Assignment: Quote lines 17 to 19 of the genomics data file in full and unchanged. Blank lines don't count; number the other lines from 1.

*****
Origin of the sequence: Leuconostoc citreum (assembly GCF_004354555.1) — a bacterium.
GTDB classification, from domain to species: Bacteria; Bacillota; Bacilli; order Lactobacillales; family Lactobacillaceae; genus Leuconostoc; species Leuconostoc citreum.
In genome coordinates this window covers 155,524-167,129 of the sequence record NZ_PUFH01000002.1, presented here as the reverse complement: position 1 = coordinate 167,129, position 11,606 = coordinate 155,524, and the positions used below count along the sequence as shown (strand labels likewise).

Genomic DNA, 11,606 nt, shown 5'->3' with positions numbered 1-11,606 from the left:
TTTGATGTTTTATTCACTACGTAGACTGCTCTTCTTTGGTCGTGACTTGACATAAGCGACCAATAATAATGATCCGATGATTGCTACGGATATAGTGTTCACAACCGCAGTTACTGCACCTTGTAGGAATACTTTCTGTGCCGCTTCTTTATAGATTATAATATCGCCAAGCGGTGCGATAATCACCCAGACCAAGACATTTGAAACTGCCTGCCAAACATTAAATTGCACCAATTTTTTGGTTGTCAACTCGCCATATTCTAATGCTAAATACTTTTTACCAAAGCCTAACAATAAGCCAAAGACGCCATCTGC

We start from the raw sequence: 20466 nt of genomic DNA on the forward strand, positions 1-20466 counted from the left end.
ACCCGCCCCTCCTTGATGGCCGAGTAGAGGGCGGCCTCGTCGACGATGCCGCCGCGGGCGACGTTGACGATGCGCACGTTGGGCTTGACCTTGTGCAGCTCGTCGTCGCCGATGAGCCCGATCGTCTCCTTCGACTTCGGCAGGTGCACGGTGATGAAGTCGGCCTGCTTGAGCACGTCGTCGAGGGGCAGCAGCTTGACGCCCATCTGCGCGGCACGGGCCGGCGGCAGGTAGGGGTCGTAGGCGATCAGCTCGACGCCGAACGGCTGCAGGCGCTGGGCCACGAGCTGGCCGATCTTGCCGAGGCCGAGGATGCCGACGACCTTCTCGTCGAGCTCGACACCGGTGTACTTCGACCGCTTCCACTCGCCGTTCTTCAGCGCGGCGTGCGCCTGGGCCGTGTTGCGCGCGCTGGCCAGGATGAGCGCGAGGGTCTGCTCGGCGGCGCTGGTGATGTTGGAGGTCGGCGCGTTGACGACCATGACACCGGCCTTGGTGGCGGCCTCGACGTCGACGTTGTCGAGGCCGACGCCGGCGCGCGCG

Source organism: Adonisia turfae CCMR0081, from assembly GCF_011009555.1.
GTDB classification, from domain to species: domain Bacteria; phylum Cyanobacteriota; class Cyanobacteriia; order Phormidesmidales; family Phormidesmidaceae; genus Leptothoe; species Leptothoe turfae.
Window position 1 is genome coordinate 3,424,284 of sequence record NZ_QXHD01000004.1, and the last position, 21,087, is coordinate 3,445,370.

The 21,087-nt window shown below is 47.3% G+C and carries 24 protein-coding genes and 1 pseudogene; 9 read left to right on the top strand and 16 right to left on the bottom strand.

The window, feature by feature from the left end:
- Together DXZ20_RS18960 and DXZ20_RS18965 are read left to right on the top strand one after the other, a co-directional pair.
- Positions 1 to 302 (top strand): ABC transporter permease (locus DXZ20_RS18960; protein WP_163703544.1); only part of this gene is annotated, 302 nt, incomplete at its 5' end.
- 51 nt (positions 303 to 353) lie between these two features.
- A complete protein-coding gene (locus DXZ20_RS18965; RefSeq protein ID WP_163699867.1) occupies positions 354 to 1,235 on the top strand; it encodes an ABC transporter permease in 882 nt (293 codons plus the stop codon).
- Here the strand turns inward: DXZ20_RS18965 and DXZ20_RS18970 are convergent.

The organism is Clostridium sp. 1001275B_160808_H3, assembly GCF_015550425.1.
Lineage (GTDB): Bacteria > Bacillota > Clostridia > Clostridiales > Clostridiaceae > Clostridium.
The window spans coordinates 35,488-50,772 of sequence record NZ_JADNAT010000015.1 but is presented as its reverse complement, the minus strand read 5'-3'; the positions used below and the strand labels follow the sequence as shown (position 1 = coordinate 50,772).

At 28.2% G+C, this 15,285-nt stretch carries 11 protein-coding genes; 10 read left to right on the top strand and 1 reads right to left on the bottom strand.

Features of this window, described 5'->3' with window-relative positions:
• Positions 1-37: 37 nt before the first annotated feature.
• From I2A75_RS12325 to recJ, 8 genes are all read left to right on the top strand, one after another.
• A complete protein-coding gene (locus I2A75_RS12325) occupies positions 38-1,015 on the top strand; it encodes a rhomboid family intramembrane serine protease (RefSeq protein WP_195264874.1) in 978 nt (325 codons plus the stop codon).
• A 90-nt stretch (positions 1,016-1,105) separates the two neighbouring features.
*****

- Here the strand turns inward: DXZ20_RS18965 and DXZ20_RS18970 are convergent.

The organism is Clostridium sp. 1001275B_160808_H3, assembly GCF_015550425.1.
Lineage (GTDB): Bacteria > Bacillota > Clostridia > Clostridiales > Clostridiaceae > Clostridium.